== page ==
Below is a photograph from the Frosh-Soph Brawl of 1954, the event tug of war. A previous blog post explained what the stakes were but we would love to know some of the people involved in this classic campus tradition. Who were these students? Were all freshmen and sophomores involved in the Brawl? How were teams chosen? And finally is this a photograph of the winning team? Please comment on this photograph from the University Archives, UAP-03488 as well as your own memories of campus life as a freshman.
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Next up in the UC Davis Traditions series: the Tank Rush and the Frosh-Soph Brawl.
Class rivalry dates back to at least 1913 when a class “fight” took place at the swimming tank on October 3. In subsequent years, a tank rush was formalized and the freshmen and upperclassmen battled to push each other into the tank.
The tank rush evolved into the Frosh-Soph Brawl. At different times, the Brawl, which was held during the first month of classes, consisted of the following events between the freshmen and sophomores: a tug-of-war, obstacle race, jousting, a haystacking contest, and the tank rush.
If the freshmen won the Frosh-Soph Brawl, they could stop wearing the frosh dinks immediately. However, if the sophomores won the brawl, the freshmen had to wear the dinks until the Pajamarino Rally, which was held during Homecoming Weekend. The Frosh-Soph Brawl tradition survived at least until the 1960s.
Below is an image from the University Archives Photographs of the Frosh-Soph Brawl in 1958.
How was your first week at UCD? If you’re like this new freshman you are probably being introduced to many new and fun Aggie traditions (see earlier post on freshman dinks). What we know about this photograph from the University Archives is that it was taken during orientation week in 1967. But who are the two people welcoming this freshman to campus? Is she a cheerleader or pep girl? What kind of sweater is the man in the background wearing? What other kind of activities went on during orientation week besides handing out freshman dinks? Please comment on any of these questions or on any memories you may have of your first week at UCD.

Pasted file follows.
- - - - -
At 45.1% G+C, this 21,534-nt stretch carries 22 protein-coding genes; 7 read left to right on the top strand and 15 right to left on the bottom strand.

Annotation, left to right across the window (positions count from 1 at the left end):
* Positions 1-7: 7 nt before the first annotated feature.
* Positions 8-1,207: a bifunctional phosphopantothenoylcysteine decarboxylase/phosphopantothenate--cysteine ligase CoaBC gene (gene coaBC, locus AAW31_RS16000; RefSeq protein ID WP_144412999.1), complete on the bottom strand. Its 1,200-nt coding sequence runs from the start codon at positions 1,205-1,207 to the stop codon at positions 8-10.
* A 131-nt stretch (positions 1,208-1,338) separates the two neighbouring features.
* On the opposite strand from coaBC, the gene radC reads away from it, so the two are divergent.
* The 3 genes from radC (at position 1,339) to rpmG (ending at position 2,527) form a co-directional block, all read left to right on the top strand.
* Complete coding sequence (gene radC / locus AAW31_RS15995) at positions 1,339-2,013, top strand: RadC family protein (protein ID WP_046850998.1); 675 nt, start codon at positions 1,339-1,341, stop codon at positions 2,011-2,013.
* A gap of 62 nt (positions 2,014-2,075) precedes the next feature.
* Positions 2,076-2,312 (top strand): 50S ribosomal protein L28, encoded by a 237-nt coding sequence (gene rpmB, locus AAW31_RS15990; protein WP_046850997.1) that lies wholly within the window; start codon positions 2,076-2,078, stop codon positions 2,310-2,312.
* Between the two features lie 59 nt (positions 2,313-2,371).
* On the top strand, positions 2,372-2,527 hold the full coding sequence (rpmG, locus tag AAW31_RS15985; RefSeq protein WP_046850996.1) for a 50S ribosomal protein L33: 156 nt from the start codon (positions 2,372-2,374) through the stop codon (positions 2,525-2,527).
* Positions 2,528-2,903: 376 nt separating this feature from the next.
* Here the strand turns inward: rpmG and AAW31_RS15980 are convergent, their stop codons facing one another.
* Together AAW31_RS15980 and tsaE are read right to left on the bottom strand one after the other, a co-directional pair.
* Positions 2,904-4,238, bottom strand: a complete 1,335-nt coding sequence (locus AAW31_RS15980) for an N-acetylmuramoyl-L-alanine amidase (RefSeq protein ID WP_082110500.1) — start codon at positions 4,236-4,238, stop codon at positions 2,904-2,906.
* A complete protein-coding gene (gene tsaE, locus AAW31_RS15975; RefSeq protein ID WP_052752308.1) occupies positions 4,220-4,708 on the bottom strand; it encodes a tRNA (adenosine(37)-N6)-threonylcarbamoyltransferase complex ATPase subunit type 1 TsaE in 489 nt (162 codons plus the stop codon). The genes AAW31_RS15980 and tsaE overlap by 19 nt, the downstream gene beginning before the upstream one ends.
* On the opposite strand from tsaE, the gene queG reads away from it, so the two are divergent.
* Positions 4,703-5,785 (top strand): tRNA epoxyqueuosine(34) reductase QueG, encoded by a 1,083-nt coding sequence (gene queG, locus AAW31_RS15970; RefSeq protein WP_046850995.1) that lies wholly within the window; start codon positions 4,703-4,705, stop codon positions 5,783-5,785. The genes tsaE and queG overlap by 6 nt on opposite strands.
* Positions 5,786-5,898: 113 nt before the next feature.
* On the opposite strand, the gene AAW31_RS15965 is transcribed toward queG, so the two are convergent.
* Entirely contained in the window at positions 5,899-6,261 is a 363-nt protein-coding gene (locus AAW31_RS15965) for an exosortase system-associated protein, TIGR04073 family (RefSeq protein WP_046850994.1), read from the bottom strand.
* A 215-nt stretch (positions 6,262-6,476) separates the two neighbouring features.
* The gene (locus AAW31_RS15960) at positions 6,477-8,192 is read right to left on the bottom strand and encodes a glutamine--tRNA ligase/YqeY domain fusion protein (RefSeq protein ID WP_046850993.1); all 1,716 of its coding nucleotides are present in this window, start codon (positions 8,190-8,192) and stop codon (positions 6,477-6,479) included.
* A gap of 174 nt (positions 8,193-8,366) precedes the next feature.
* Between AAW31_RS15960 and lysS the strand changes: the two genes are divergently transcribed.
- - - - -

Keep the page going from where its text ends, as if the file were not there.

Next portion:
In celebration of the first day of classes of the Fall Quarter 2011, let’s take a trip back in time to campus 100 years ago. If you were a student at the University Farm (now UC Davis) in 1911, here’s what you would find:
110 undergraduate students
1 graduate student
A handful of buildings including:
North Hall, which was a dormitory, East Hall, the Creamery Building (which contained the one room Library) the Farm Director’s residence, the Judging Barn (now Wyatt Pavilion), a Dairy Barn, and several other barns.
The city of Davisville (as it was called then) had a population of approximately 800 people.
Below is an image from the University Archives Photographs of a Pomology class on campus from circa 1911.
I wonder what campus will look like 100 years from now in 2111?
Our next installment in the UC Davis Traditions series features the frosh dinks.
Members of the freshman class, as a sign of unity, wore caps known as dinks. The dinks, which were blue with a gold button and had “Cal Aggie” lettered in gold across the front, were worn by all freshmen to classes and meetings. If the freshmen won the Frosh-Soph Brawl, which occurred during the first month of classes, they could stop wearing the dinks immediately. However, if the sophomores won the brawl, the freshmen had to wear the dinks until the Pajamarino Rally, which was held during Homecoming Weekend. This campus tradition went out of fashion in the 1960s.
Below is an image from the University Archives Photographs of students wearing the dinks.
With the end of summer session II preparation for the fall quarter begins including many events to welcome new and returning students back to campus. Here is an undated photograph capturing the Steak Bake. The Steak Bake is part of a fall Orientation program to welcome students. Can anyone tell where or when this Steak Bake was held? Can you identify any people? Any comments or memories about the Steak Bake are welcome!